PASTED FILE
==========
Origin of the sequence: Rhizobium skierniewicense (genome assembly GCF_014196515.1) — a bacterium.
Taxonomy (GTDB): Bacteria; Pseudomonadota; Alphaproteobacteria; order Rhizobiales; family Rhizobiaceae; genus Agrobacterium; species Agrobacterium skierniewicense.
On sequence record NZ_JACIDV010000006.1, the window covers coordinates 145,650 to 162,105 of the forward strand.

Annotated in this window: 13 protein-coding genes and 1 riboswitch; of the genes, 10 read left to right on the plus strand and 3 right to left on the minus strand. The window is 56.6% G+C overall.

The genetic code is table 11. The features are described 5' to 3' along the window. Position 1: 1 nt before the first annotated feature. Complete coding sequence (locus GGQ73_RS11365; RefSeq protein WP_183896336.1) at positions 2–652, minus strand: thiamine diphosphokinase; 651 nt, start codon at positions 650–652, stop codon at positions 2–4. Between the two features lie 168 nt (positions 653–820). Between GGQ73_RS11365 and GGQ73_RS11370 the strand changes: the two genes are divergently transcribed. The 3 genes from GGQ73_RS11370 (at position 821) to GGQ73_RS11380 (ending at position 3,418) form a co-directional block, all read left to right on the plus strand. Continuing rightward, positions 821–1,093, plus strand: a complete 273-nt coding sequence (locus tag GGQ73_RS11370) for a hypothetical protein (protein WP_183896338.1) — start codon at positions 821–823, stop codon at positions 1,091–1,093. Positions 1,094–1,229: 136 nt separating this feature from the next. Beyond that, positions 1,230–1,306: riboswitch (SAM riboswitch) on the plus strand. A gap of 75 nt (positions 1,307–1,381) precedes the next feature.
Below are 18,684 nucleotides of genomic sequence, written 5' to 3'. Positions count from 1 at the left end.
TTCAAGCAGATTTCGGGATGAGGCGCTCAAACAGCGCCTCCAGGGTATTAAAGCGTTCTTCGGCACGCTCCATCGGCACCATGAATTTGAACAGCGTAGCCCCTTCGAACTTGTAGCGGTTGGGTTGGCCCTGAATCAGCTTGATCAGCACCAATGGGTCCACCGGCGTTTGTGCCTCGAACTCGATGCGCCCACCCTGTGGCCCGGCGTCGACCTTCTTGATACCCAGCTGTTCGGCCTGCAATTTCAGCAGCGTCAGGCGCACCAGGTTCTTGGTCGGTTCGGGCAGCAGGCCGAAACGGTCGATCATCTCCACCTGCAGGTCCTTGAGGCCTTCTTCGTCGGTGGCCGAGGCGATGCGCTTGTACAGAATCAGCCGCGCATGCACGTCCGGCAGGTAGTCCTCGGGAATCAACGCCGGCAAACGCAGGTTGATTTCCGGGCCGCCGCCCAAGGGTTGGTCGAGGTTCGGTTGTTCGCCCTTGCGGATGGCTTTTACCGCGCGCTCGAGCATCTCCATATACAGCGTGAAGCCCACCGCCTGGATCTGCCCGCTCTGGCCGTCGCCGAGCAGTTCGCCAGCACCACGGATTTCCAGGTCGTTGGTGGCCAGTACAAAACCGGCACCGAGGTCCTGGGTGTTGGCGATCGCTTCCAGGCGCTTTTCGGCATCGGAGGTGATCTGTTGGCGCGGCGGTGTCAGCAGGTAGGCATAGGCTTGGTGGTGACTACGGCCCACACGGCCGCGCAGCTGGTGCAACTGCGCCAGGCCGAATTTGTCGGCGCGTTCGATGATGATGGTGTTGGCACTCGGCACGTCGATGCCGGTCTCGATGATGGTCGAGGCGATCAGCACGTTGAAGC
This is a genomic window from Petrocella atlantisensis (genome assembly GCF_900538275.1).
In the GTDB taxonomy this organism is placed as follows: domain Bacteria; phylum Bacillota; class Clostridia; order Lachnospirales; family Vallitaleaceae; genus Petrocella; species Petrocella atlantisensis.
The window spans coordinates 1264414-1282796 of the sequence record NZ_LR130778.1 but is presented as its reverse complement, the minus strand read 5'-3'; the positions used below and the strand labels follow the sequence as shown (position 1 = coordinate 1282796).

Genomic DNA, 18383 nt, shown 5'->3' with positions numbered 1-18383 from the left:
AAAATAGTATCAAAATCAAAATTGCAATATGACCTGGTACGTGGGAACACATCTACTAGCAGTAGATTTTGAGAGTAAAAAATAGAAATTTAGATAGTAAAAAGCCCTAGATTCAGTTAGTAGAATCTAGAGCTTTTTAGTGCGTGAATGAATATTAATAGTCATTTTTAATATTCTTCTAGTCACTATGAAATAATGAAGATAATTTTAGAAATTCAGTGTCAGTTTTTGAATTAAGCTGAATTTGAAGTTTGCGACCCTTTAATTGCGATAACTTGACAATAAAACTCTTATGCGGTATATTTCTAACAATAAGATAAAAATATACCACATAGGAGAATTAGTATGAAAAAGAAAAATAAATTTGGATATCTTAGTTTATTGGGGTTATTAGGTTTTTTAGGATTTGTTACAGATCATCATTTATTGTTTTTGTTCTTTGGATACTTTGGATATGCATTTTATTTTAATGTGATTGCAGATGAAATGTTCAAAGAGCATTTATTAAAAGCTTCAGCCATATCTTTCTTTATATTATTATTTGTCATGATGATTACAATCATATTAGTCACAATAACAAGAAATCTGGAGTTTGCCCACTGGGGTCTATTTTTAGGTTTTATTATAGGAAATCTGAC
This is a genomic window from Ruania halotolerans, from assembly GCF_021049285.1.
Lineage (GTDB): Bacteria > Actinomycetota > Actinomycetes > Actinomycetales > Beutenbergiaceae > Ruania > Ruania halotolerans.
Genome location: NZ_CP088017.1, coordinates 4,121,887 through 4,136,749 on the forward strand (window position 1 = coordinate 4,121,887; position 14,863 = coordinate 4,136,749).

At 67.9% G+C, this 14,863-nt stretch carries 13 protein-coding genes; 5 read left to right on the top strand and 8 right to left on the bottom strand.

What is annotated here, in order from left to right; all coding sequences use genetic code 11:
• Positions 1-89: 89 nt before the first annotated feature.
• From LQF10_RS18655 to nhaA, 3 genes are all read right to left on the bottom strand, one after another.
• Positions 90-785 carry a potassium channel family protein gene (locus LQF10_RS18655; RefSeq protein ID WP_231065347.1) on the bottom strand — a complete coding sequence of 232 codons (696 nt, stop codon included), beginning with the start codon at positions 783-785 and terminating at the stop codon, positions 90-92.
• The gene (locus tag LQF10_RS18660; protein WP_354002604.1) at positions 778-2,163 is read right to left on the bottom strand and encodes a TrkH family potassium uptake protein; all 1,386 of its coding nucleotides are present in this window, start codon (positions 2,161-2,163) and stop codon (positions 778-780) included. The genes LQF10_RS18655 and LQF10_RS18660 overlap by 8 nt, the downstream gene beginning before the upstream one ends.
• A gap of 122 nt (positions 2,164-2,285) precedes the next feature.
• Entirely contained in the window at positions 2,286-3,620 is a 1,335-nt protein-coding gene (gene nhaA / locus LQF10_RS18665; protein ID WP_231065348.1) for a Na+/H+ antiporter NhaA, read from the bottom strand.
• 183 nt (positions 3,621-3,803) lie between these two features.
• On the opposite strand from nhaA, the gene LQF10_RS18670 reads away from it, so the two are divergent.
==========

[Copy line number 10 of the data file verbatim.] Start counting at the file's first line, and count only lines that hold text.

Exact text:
The window spans coordinates 1264414-1282796 of the sequence record NZ_LR130778.1 but is presented as its reverse complement, the minus strand read 5'-3'; the positions used below and the strand labels follow the sequence as shown (position 1 = coordinate 1282796).